Jane Eyre Isolation Quotes

“God will punish her: He might strike her dead in the midst of her tantrums, and then where would she go? Come, Bessie, we will leave her: I wouldn’t have her heart for anything. Say your prayers, Miss Eyre, when you are by yourself; for if you don’t repent, something bad might be permitted to come down the chimney, and fetch you away.” They went, shutting the door, and locking it behind them.
The red-room was a spare chamber, very seldom slept in; I might say never, indeed unless when a chance influx of visitors at Gateshead Hall rendered it necessary to turn to account all accommodation it contained: yet it was one of the largest and stateliest chambers in the mansion. A bed supported on massive pillars of mahogany, hung with curtains of deep red damask, stood out like a tabernacle in the centre; the two large windows with their blinds always drawn down, were half shrouded in festoons and falls of similair drapery; the carpet was red; the table at the foot of the bed was covered with a crimson cloth; the walls were a soft fawn colour with a blush of pink in it; the wardrobe, the toilet-table, the chairs were of darkly polished old mahogany. Out of these deep surrounding shades rose high, and glared white, the piled-up mattresses and pillows of the bed, spread with a snowy Marseilles counterpane. Scarcely less prominent was an ample cushioned easy-chair near the head of the bed, also white, with a footstool before it; and looking, as I thought, like a pale throne.

– Charlotte Bronte

Jane Eyre, Chapter 2. Jane is threatened with the wrath of God by Miss Abbot after her fight with her cousin John Reed. As punishment Abbot and Bessie imprison Jane in the red room on Mrs. Reed’s instructions. This is the death chamber in which her kindly uncle breathed his last moments nine years before and where she is meant to pray and repent for her misbehavior. But for Jane the red room more signifies hell and divine vengeance. The stern God of the Old Testament and religion are used in this instance to punish children who are seen not to conform. The room has a Gothic spookiness about it. It is red nearly from top to bottom, dark and rarely used, and its tabernacle and pillers conjure up Biblical imagery. The Gothic influences in Jane’s life are foreshadowed here. So too is the fire that Bertha Mason will later start because she is locked away in Edward Rochester’s attic. The red is symbolic of Jane’s fury and passion over her mistreatment and her struggles to find freedom and belonging. The red room is also a symbol for femininity and the more submissive feminine behavior that Jane is expected to adopt.

I began to recall what I had heard of dead men, troubled in their graves by the violation of their last wishes, revisiting the earth to punish the perjured and avenge the oppressed; and I thought Mr. Reed’s spirit, harassed by the wrongs of his sister’s child, might quit its abode – whether in the church vault or in the unknown world of the departed – and rise before me in this chamber. I wiped my tears and hushed my sobs, fearful lest any sign of violent grief might waken a preternatural voice to comfort me, or elicit from the gloom some haloed face, bending over me with strange pity. This idea, consolatory in theory, I felt would be terrible if realised: with all my might I endeavoured to stifle it – I endeavoured to be firm. Shaking my hair from my eyes, I lifted my head and tried to look boldly round the dark room: at this moment a light gleamed on the wall. Was it, I asked myself, a ray from the moon penetrating some aperture in the blind? No; moonlight was still, and this stirred; while I gazed, it glided up to the ceiling and quivered over my head. I can now conjecture readily that this streak of light was, in all likelihood, a gleam from a lantern, carried by some one across the lawn: but then, prepared as my mind was for horror, shaken as my nerves were by agitation, I thought the swift-darting beam was a herald of some coming vision from another world. My heart beat thick, my head grew hot; a sound filled my ears, which I deemed the rushing of wings; something seemed near me; I was oppressed, suffocated; endurance broke down; I rushed to the door and shook the lock in desperate effort. Steps came running along the outer passage; the key turned, Bessie and Abbot entered.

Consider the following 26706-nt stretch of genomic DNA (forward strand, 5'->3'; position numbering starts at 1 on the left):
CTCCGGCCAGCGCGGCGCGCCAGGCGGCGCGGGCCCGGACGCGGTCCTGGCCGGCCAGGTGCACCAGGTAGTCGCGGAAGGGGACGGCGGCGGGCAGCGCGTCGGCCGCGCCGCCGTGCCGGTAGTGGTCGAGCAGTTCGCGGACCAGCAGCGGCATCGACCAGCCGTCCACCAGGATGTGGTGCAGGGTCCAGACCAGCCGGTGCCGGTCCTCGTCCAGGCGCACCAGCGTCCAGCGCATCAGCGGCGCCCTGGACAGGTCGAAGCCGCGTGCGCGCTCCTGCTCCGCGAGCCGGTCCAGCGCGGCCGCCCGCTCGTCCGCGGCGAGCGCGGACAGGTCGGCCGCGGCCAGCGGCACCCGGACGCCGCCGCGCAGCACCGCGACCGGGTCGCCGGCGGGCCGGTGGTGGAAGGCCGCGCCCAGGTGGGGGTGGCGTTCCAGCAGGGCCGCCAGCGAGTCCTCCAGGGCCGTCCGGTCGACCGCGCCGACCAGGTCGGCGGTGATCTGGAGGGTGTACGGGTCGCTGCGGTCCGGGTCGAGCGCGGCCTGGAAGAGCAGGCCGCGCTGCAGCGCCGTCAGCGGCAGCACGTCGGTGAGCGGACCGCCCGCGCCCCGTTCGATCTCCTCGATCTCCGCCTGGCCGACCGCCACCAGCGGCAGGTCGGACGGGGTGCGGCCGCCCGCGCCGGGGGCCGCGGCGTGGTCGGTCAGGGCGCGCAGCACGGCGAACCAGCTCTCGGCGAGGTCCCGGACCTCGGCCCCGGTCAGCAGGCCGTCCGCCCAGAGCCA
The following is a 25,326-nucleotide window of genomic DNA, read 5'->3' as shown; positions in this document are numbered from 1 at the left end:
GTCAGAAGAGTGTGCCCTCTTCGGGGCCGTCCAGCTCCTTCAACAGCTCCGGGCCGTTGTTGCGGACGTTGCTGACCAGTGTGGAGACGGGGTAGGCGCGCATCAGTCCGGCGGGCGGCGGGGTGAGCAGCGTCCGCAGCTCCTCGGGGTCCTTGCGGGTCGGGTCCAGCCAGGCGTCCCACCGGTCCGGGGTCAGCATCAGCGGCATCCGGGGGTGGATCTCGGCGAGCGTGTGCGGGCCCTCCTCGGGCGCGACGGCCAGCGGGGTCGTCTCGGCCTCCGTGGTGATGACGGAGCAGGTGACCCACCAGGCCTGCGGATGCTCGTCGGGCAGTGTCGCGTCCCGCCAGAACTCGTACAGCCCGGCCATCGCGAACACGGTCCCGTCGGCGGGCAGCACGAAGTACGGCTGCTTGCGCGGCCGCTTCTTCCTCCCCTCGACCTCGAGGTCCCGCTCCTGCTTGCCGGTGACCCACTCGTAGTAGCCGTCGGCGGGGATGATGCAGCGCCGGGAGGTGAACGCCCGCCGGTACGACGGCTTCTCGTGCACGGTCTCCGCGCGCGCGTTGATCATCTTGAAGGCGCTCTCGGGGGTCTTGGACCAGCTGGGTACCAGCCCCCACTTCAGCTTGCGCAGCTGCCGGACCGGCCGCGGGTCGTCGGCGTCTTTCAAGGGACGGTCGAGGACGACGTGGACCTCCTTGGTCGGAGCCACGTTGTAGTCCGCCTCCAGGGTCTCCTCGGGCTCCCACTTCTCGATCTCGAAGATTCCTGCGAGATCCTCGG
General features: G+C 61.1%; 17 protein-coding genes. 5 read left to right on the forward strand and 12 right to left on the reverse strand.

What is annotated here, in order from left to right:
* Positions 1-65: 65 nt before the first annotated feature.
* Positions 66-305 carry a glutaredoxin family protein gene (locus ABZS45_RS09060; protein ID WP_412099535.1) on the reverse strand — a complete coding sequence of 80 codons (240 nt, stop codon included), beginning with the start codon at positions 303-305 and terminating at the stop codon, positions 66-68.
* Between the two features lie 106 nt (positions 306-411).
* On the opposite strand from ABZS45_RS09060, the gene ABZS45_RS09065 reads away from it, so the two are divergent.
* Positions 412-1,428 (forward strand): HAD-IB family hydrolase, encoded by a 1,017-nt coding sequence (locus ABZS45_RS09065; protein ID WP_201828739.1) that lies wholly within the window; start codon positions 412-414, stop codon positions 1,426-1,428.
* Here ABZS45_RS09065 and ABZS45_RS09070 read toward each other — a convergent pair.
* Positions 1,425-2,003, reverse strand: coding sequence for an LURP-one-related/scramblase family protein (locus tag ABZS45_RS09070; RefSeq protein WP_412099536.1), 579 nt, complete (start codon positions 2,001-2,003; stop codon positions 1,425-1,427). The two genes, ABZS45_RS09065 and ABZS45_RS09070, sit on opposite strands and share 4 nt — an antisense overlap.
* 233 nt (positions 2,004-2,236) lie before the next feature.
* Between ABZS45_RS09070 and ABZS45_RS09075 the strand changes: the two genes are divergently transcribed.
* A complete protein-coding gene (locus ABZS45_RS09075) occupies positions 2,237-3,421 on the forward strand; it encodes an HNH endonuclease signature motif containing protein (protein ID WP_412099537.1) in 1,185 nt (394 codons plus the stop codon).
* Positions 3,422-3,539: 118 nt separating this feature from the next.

– Charlotte Bronte

Jane Eyre, Chapter 2. Jane recalls the horrific Gothic experience she had on the night her Aunt Reed jailed her in the ominous red room as punishment for her altercation with her son John. Looking back she admits that it was likely a gleam of light from a lantern she saw. But as a 10-year-child child at the time she believed that she witnessed a supernatural vision of her dead Uncle Reed. She imagined him coming to avenge the wrongs of his wife Mrs. Reed for breaking her promise to him to care for Jane as one of her own children. Jane describes the terror that she felt resulting from her aunt’s abuse in imprisoning her in the room, as she screams out in panic, pounds the door and the servants come running.
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